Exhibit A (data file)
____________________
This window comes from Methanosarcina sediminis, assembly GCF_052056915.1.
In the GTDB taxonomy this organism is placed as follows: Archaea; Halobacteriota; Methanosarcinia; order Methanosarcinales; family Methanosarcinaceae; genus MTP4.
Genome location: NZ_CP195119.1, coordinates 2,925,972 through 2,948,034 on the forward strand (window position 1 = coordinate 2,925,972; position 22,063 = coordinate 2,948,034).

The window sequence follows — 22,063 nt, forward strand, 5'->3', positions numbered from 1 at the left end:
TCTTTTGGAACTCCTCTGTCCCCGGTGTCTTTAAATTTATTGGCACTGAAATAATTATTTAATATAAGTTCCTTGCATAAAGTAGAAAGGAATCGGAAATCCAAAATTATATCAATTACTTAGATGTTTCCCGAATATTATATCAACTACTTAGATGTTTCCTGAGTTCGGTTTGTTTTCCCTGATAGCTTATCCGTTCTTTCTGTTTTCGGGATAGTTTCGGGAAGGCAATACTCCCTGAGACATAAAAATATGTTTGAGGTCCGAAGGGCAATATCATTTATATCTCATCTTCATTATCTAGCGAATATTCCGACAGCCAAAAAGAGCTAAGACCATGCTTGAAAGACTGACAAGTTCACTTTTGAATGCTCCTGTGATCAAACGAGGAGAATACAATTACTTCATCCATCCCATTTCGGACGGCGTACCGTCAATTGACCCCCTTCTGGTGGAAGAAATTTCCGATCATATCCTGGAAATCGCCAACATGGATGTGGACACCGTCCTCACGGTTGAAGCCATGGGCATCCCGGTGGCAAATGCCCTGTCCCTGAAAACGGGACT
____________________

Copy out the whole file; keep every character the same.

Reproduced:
This window comes from Methanosarcina sediminis, assembly GCF_052056915.1.
In the GTDB taxonomy this organism is placed as follows: Archaea; Halobacteriota; Methanosarcinia; order Methanosarcinales; family Methanosarcinaceae; genus MTP4.
Genome location: NZ_CP195119.1, coordinates 2,925,972 through 2,948,034 on the forward strand (window position 1 = coordinate 2,925,972; position 22,063 = coordinate 2,948,034).

The window sequence follows — 22,063 nt, forward strand, 5'->3', positions numbered from 1 at the left end:
TCTTTTGGAACTCCTCTGTCCCCGGTGTCTTTAAATTTATTGGCACTGAAATAATTATTTAATATAAGTTCCTTGCATAAAGTAGAAAGGAATCGGAAATCCAAAATTATATCAATTACTTAGATGTTTCCCGAATATTATATCAACTACTTAGATGTTTCCTGAGTTCGGTTTGTTTTCCCTGATAGCTTATCCGTTCTTTCTGTTTTCGGGATAGTTTCGGGAAGGCAATACTCCCTGAGACATAAAAATATGTTTGAGGTCCGAAGGGCAATATCATTTATATCTCATCTTCATTATCTAGCGAATATTCCGACAGCCAAAAAGAGCTAAGACCATGCTTGAAAGACTGACAAGTTCACTTTTGAATGCTCCTGTGATCAAACGAGGAGAATACAATTACTTCATCCATCCCATTTCGGACGGCGTACCGTCAATTGACCCCCTTCTGGTGGAAGAAATTTCCGATCATATCCTGGAAATCGCCAACATGGATGTGGACACCGTCCTCACGGTTGAAGCCATGGGCATCCCGGTGGCAAATGCCCTGTCCCTGAAAACGGGACT